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How to Install and Configure Docker Swarm on CentOS 7 / Ubuntu 16.04 / Fedora 26/25

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Adding Nodes to a Swarm Cluster

If you remember the output of “swarm init” command we ran on the manager,  the output has the token to add nodes to the cluster. Just go back to that output and copy it, then paste that on the worker nodes.

Node 1:

Install and Configure Docker Swarm on CentOS 7 - Adding Node 1 to Docker Swarm
Install and Configure Docker Swarm on CentOS 7 – Adding Node 1 to Docker Swarm

Node 2:

Install and Configure Docker Swarm on CentOS 7 - Adding Node 2 to Docker Swarm
Install and Configure Docker Swarm on CentOS 7 – Adding Node 2 to Docker Swarm

On Docker manager, run the “docker node ls” command to list down the worker nodes.

[root@dockerm ~]# docker node ls

Output:

ID                           HOSTNAME               STATUS  AVAILABILITY  MANAGER STATUS
azaocjsw83llg4n08sqx8rg05    node2.itzgeek.local    Ready   Active
n6eal0ysgzhz3mug3tx3ssf3u    node1.itzgeek.local    Ready   Active
uhh38rpazd5tnzjph2g5rhgxy *  dockerm.itzgeek.local  Ready   Active        Leader

Troubleshooting Tip

Retrieve Token

If you had lost the token of any swarm, run the following command on the manager node to retrieve it.

[root@dockerm ~]# docker swarm join-token worker

Output:

To add a worker to this swarm, run the following command:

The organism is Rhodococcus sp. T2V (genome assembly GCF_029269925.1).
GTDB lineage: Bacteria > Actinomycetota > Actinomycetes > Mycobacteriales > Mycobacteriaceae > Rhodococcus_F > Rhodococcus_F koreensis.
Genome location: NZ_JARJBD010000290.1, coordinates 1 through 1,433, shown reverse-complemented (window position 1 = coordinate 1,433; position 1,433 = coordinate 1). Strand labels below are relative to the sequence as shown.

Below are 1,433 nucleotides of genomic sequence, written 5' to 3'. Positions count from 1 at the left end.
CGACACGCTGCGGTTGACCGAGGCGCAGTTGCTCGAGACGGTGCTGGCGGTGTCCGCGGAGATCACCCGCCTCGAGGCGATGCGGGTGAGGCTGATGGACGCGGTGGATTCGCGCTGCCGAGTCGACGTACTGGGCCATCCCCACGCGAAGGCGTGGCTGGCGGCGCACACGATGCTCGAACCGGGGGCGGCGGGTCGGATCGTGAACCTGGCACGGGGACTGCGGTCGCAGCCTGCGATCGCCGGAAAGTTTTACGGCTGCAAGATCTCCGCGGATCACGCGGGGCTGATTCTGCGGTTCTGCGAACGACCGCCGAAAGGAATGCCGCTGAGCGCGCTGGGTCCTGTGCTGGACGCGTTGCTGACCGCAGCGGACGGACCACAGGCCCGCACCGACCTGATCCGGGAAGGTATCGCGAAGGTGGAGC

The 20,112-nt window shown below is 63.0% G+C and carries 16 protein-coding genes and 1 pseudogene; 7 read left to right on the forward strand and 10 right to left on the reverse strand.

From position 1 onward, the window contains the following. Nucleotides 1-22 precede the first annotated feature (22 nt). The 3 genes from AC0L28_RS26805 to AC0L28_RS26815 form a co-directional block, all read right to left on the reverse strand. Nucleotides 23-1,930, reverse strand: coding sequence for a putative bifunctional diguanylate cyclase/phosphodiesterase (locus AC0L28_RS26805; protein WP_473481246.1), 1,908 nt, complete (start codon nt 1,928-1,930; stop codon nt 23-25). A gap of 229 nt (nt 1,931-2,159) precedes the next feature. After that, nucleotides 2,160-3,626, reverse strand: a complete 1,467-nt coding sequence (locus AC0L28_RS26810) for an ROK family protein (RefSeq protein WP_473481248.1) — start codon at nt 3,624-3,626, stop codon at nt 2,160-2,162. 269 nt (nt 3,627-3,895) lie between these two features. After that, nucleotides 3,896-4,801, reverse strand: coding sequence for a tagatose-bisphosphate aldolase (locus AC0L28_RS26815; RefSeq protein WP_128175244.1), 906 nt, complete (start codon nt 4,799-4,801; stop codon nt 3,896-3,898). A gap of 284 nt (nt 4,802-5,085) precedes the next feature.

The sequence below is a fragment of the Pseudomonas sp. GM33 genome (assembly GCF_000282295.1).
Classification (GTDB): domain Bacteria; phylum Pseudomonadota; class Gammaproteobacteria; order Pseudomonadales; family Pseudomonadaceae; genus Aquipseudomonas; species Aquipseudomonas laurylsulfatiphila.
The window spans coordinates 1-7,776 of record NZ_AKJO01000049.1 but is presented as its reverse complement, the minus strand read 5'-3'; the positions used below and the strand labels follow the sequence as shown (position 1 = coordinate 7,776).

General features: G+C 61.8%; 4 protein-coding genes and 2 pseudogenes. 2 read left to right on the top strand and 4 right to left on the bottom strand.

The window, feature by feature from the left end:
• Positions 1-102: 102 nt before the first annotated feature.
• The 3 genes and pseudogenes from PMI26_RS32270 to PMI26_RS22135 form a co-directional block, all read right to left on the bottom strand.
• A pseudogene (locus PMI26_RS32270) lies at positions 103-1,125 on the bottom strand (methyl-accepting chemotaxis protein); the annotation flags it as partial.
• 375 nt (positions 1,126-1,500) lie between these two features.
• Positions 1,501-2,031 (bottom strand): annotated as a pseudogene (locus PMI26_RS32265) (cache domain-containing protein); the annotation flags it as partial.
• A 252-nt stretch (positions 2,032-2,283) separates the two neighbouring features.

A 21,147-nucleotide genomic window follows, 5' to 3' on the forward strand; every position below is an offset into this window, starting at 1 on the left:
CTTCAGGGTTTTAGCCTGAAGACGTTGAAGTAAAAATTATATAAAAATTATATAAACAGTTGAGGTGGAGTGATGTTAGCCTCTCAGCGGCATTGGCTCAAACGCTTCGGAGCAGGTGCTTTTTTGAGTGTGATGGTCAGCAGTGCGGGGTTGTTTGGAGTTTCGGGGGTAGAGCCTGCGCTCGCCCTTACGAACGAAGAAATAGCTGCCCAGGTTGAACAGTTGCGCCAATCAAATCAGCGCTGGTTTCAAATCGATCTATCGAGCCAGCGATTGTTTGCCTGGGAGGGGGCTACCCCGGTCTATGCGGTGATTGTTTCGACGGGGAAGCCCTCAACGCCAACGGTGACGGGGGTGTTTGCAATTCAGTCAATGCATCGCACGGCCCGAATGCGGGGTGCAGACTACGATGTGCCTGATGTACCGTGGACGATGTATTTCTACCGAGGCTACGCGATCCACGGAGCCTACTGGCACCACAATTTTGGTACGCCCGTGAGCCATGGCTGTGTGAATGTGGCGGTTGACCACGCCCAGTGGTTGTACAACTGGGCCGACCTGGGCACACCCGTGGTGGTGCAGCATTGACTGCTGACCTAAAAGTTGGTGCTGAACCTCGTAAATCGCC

docker swarm join \
    --token SWMTKN-1-5y1u36a0osykywxeme2akpjp4jgx2l67mbqbc4fnazs39bp314-e6djx8ma2qnevolztpplkn26j \
    192.168.12.10:2377

Now you can use the above command to attach the nodes to swarm.

Certificate Error:

If you get a certificate error, ensure all the nodes are in time sync.

Error response from daemon: x509: certificate has expired or is not yet valid

Launching service in Docker Swarm mode

Now, the Docker Swarm is up and running. Let’s test a swarm by deploying service on it. Here, we will run a service called “web” with the image of “httpd“.

Run the following command on the Docker manager.

[root@dockerm ~]# docker service create --name web -p 80:80 httpd
4vpj4xihx7i3bim00f60zfbwc
[root@dockerm ~]#

If you specify –replicas <unit>, docker swarm will create “unit” number of tasks (or containers) of the same image for the specified service across the Docker worker nodes.

To know which services are running on a cluster and how many replicas are there.

[root@dockerm ~]# docker service ls
ID            NAME  MODE        REPLICAS  IMAGE
4vpj4xihx7i3  web   replicated  1/1       httpd:latest
[root@dockerm ~]#

To find on which node the service is running on by using the following command.

[root@dockerm ~]# docker service ps web
ID            NAME   IMAGE         NODE                 DESIRED STATE  CURRENT STATE               ERROR  PORTS
vz5wp563rok2  web.1  httpd:latest  node2.itzgeek.local  Running        Running about a minute ago
[root@dockerm ~]#

In our example, the service “web” is running on “node2.itzgeek.local“. Since we are running a web service, you can verify the service by pointing your browser to http://node2.itzgeek.local or http://192.168.12.30. You should get the following page.

Install and Configure Docker Swarm on CentOS 7 - Service Running on Node 1
Install and Configure Docker Swarm on CentOS 7 – Service Running on Node 1

Mesh Networking

Let’s see, what is mesh networking?. Try to point your browser to any another node. (Ex. http://node1.itzgeek.local or http://192.168.12.20) on your Docker Swarm.

Install and Configure Docker Swarm on CentOS 7 - Service running on Node 2